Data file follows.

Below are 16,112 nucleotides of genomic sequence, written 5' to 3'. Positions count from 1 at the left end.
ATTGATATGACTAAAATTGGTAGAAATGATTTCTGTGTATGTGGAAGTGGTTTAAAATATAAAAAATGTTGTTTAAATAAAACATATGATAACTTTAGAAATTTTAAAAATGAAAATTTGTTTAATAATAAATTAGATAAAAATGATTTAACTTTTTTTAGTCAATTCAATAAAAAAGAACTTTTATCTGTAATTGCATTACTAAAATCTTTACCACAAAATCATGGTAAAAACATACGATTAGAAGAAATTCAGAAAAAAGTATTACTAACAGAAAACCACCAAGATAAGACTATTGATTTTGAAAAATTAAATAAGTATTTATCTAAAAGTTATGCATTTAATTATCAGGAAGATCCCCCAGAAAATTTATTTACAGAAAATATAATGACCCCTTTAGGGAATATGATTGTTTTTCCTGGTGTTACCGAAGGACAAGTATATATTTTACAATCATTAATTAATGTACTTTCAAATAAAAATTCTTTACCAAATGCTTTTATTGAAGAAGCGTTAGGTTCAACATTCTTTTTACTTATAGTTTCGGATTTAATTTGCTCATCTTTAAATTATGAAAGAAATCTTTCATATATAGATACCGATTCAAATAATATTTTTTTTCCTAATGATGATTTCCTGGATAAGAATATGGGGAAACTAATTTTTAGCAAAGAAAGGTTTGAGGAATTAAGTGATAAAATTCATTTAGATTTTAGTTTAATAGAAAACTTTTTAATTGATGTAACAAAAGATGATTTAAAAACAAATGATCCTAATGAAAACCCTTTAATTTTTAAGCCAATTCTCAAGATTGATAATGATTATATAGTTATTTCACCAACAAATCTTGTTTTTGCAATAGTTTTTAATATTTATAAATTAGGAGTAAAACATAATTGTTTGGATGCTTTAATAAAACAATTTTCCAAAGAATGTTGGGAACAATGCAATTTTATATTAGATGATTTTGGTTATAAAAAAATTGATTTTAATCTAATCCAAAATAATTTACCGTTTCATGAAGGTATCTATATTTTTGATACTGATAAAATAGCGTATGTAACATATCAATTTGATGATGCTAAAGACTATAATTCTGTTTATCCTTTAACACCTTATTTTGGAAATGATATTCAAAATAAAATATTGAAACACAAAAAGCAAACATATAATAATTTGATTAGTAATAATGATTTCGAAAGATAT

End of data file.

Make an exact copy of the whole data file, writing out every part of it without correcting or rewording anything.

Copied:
Below are 16,112 nucleotides of genomic sequence, written 5' to 3'. Positions count from 1 at the left end.
ATTGATATGACTAAAATTGGTAGAAATGATTTCTGTGTATGTGGAAGTGGTTTAAAATATAAAAAATGTTGTTTAAATAAAACATATGATAACTTTAGAAATTTTAAAAATGAAAATTTGTTTAATAATAAATTAGATAAAAATGATTTAACTTTTTTTAGTCAATTCAATAAAAAAGAACTTTTATCTGTAATTGCATTACTAAAATCTTTACCACAAAATCATGGTAAAAACATACGATTAGAAGAAATTCAGAAAAAAGTATTACTAACAGAAAACCACCAAGATAAGACTATTGATTTTGAAAAATTAAATAAGTATTTATCTAAAAGTTATGCATTTAATTATCAGGAAGATCCCCCAGAAAATTTATTTACAGAAAATATAATGACCCCTTTAGGGAATATGATTGTTTTTCCTGGTGTTACCGAAGGACAAGTATATATTTTACAATCATTAATTAATGTACTTTCAAATAAAAATTCTTTACCAAATGCTTTTATTGAAGAAGCGTTAGGTTCAACATTCTTTTTACTTATAGTTTCGGATTTAATTTGCTCATCTTTAAATTATGAAAGAAATCTTTCATATATAGATACCGATTCAAATAATATTTTTTTTCCTAATGATGATTTCCTGGATAAGAATATGGGGAAACTAATTTTTAGCAAAGAAAGGTTTGAGGAATTAAGTGATAAAATTCATTTAGATTTTAGTTTAATAGAAAACTTTTTAATTGATGTAACAAAAGATGATTTAAAAACAAATGATCCTAATGAAAACCCTTTAATTTTTAAGCCAATTCTCAAGATTGATAATGATTATATAGTTATTTCACCAACAAATCTTGTTTTTGCAATAGTTTTTAATATTTATAAATTAGGAGTAAAACATAATTGTTTGGATGCTTTAATAAAACAATTTTCCAAAGAATGTTGGGAACAATGCAATTTTATATTAGATGATTTTGGTTATAAAAAAATTGATTTTAATCTAATCCAAAATAATTTACCGTTTCATGAAGGTATCTATATTTTTGATACTGATAAAATAGCGTATGTAACATATCAATTTGATGATGCTAAAGACTATAATTCTGTTTATCCTTTAACACCTTATTTTGGAAATGATATTCAAAATAAAATATTGAAACACAAAAAGCAAACATATAATAATTTGATTAGTAATAATGATTTCGAAAGATAT